In Brand Sense: Sensory Secrets Behind the Stuff We Buy, Martin Lindstrom notes that “the effects of sensory branding are astounding. Yes, it’s possible to create a truly spectacular commercial or an advertising jingle you can’t get out of your head, but their efficacy is doubled when the two elements are combined. Want to triple, even quadruple, this same effect? Include any and all of the other senses.
“This total sensory symphony creates a domino effect. In the way that impressions are stored in the brain, if you trigger one sense it will lead to another, then another…at which point an entire vista of memories will instantaneously unfold. Succeeding with two elements is only half a story: creating a synergy across the senses is, or should be, the goal of every brand on earth.”
“So the idea of sensory branding sounds good in theory? Well, practical steps need to be taken in order to transform a brand into a multi-sensory experience. The creation of a sensory brand is nothing if not a complex process.”
Here are Lindstrom’s “Ten Rules” for creating a sensory brand:
1. Create a sense of belonging (e.g. LEGO clubs)
2. Have a clear vision (e.g. Steve Jobs and Apple)
3. Mobilize against enemies (e.g. Ben & Jerry’s ice cream)
4. Generate evangelism (e.g. Manchester United)
5. Create a sense of grandeur (e.g. Bellagio Hotel)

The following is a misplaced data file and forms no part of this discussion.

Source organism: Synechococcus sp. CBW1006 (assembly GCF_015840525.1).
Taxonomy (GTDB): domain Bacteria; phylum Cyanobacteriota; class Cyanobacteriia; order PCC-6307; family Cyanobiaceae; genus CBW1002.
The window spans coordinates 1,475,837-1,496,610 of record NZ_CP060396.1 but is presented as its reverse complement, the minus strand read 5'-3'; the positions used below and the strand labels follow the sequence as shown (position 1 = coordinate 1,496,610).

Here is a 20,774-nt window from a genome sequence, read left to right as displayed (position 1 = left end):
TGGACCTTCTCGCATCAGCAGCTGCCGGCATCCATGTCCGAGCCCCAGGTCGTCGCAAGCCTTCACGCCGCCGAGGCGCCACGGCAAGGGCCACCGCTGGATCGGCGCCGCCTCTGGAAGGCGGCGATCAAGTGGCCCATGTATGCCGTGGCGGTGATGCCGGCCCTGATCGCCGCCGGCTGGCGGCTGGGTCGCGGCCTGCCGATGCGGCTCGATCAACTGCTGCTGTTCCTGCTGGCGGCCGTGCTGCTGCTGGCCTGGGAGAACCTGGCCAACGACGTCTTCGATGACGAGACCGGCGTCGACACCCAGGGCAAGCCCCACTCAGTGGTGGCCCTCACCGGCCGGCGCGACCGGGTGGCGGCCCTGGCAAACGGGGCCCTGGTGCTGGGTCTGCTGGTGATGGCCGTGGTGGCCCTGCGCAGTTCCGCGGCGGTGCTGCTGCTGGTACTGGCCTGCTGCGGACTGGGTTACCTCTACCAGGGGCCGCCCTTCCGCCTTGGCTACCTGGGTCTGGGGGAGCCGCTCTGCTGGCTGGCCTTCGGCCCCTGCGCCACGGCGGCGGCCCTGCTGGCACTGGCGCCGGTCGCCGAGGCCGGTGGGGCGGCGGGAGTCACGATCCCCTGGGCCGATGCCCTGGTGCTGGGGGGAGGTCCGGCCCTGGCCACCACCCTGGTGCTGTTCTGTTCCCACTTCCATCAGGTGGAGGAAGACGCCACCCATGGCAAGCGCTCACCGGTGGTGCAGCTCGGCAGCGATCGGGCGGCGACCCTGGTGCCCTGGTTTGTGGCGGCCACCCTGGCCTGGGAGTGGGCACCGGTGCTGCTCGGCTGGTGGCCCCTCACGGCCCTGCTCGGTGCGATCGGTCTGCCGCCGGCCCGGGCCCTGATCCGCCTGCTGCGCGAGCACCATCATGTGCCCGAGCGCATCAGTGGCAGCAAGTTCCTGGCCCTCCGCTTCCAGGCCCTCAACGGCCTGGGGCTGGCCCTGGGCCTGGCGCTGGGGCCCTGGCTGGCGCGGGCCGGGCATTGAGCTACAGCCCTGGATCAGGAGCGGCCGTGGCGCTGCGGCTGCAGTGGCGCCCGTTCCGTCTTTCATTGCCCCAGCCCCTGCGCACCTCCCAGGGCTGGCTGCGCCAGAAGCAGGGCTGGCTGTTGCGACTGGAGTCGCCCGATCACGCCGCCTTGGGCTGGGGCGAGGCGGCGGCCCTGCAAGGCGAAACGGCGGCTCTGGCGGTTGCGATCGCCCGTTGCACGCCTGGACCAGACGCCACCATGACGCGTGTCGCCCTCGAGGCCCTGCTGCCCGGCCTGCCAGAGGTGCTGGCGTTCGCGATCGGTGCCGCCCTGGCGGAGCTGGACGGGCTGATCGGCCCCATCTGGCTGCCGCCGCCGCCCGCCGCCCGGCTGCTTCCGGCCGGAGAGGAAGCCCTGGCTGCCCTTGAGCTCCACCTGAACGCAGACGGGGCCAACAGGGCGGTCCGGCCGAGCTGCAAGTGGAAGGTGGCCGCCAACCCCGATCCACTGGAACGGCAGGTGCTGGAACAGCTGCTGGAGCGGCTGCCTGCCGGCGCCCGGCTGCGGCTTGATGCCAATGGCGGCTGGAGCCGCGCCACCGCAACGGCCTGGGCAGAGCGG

6. Tell an endearing story (e.g. Sony’s EverQuest game)
7. Generate sensory appeal (e.g. Harley-Davidson)
8. Celebrate rituals (e.g. Olympics)
9. Establish and sustain a meaningful symbol (e.g. Christian fish)
10. Create a sense of mystery (e.g. Coca-Cola formula)
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Martin Lindstrom is a best-selling author of four books and recognized by the Chartered Institute of Marketing as one of the world’s primary branding experts. He is a former BBDO executive, COO of British Telecom/LookSmart, and founder and CEO of BBDO Interactive Europe and Asia Pacific. Lindstrom is a global adviser to several Fortune 100 brands including The Walt Disney Company, McDonald’s Corporation, PepsiCo, Nokia, American Express, Mercedes-Benz, Reuters, Nestle and Microsoft Corporation. His most recent book is Buyology: Truth and Lies About Why We Buy.